The bill also deals with the right of payment of wages in instances in which a ship is wrecked or lost and the services of the crew are terminated. This matter arises under section 85 of the principal act, which is now to be amended. The contention that has always been made by the seamen is that cases of fire, stranding, or collisions have the same result upon them from an employment point of view as does a wreck. Therefore, clause 23 should be broadened in order to conform to the original objective of the principal act, which was that seamen should not be deprived of employment as a result of a wreck. The same observation applies in respect of collisions and standings. Tha new provisions - I have given only a few of the illustrations - are likely to lead .to further disputes. They do not appear to offer any guarantee of improvement. Will the substitution of a judge for the conciliation commissioner effect an improvement? At one time, Chief Judge Piper dealt with this industry; and he did so successfully. At present, Mr. Hamilton-Knight is the conciliation commissioner who deals with it. Is it suggested that he is inefficient? No such suggestion has been made. It cannot be expected that a single judge, who is also engaged in making awards, will be able to deal with all shipping delays and disputes that occur throughout the Commonwealth. That will be his responsibility under this measure. At present, the machinery of the Maritime Industry Commission extends to all ports throughout Australia, and it is promptly informed of any dispute that occurs. Will a judge be able to act as promptly and effectively? Physically, he will not be able to maintain the contacts that the commission now maintains. In those circumstances I can see no ground for altering the existing machinery without a proper investigation having been made of the whole matter. It is too much to expect that a judge, who, at the outset, will have only slight knowledge of the industry, to take control of these difficult matters, which the Maritime Industry Commission has been handling since it was established in 1942. I repeat that it would be far better to continue the commission and to clothe it with additional powers. If necessary, the basis of its composition could be altered, although I believe that the present method of representation on it is adequate. Certainly, it has displayed great efficiency in handling matters of the kind that I have indicated.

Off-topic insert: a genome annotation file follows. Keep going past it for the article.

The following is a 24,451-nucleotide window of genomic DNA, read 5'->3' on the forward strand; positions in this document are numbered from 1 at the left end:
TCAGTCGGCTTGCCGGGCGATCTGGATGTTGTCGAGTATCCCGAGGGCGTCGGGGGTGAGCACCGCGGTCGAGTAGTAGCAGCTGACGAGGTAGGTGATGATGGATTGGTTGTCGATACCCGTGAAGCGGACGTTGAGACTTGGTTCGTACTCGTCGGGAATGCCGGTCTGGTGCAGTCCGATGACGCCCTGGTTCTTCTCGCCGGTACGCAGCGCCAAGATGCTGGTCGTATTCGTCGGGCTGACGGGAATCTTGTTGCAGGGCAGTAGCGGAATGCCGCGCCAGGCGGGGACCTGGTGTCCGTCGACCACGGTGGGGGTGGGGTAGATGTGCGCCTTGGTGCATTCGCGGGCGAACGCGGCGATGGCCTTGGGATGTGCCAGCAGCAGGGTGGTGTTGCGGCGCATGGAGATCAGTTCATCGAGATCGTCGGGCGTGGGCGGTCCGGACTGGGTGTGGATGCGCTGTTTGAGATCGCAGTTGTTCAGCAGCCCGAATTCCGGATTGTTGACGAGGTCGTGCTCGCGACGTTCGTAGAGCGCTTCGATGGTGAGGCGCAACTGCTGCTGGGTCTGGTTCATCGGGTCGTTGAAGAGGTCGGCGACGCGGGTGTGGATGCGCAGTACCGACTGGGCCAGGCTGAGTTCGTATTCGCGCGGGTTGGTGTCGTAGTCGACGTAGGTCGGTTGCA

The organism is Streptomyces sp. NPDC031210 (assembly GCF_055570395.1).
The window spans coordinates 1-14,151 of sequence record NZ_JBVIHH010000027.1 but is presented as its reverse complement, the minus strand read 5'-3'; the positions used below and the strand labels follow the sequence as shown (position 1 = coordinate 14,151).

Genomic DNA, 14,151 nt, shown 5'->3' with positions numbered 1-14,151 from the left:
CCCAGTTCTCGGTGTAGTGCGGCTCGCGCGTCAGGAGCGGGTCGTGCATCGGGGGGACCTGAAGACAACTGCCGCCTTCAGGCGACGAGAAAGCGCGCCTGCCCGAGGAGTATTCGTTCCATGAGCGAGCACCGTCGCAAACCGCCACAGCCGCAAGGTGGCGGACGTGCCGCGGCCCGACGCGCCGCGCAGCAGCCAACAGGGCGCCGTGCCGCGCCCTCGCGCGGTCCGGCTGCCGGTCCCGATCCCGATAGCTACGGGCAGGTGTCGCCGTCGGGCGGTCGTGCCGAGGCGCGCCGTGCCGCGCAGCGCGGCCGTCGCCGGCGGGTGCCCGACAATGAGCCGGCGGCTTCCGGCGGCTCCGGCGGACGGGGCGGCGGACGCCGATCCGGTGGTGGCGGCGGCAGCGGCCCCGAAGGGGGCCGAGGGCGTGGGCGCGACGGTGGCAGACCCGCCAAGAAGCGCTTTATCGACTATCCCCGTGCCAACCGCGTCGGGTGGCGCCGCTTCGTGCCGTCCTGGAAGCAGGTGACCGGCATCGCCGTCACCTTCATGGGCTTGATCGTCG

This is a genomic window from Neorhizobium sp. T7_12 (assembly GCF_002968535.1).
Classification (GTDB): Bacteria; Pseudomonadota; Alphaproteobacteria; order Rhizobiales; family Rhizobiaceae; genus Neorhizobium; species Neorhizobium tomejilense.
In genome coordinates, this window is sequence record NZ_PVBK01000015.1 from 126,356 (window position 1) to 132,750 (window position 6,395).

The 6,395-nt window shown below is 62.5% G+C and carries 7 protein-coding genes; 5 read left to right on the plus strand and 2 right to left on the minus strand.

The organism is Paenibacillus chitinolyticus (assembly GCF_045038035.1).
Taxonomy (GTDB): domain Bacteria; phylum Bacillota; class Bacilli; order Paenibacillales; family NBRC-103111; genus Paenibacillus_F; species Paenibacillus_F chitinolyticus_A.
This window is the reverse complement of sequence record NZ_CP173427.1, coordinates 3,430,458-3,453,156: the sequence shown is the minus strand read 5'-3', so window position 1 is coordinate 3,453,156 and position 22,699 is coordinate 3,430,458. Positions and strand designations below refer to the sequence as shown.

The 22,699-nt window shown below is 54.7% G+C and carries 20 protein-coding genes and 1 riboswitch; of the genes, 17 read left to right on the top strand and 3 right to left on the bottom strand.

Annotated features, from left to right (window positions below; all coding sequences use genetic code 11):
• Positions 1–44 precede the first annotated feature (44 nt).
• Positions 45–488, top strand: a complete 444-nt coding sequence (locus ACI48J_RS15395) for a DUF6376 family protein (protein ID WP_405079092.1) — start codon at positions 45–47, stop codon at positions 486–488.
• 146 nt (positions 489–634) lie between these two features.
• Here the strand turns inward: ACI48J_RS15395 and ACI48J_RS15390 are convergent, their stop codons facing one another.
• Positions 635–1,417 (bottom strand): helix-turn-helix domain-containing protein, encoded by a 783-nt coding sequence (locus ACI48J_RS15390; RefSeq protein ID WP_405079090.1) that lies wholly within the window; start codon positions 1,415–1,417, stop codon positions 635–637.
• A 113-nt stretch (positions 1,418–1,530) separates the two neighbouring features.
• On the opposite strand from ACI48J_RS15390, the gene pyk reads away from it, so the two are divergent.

The Government should continue the present method of round-table conferences for the handling of shipping disputes between employers and employees. The Government, of course, has legislative responsibility in this matter; but my fear is that one result of the new provisions will be that they will tend to cause disputes. I refer, for instance, to disputes about accommodation. A committee is to be established. Its decision will not be final, but will be subject to the court, when the latter is acting in the case of a dispute. Therefore, the method of appealing against decisions of a committee will tend to cause disputes. Different sections of a ship’s complement require different classes of accommodation. The engineers, for instance, claim that accommodation should be provided for them in a certain part of the ship and navigation officers require accommodation of a different type. That is why not only the shipowners, both interstate and intra-state, but also the representatives of the marine engineers, cooks, stewards and seamen are called upon to settle such matters. Up to date, they have done so at roundtable conferences at which government representatives attend. The proposed provisions require to be investigated more carefully. The Minister, not without substance, claims that he wants to consult with the employers and employees concerned. I ask him to ascertain why the Minister for Shipping and Transport (Senator McLeay) did not consult with members of the Maritime Industry Commission, or representatives of the shipowners and the unions concerned before he introduced this measure. So far as 1 am aware he did not consult with representatives of the shipowners. Certainly, he did not consult with union representatives.
– Did any section of the industry request the Government to introduce this measure?
– The country has been crying out for it for years.